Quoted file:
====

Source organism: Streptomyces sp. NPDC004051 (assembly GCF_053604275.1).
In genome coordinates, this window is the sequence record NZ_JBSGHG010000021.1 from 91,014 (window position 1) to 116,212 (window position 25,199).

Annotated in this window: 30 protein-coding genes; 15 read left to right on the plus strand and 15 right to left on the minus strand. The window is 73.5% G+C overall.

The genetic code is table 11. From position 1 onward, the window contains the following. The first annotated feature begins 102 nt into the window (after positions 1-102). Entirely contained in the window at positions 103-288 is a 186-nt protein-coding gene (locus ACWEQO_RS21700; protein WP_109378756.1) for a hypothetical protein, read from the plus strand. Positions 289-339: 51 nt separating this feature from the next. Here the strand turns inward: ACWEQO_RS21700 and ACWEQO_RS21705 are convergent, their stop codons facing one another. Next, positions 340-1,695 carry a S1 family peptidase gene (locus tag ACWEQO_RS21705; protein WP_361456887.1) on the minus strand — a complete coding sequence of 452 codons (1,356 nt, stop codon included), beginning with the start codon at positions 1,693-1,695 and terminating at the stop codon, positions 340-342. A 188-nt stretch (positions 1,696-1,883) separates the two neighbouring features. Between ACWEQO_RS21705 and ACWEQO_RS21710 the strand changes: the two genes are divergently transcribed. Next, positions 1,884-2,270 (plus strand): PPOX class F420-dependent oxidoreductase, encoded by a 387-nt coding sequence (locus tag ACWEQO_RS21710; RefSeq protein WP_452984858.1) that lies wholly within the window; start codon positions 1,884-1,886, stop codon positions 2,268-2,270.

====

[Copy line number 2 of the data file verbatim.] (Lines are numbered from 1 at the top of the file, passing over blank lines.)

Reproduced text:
In genome coordinates, this window is the sequence record NZ_JBSGHG010000021.1 from 91,014 (window position 1) to 116,212 (window position 25,199).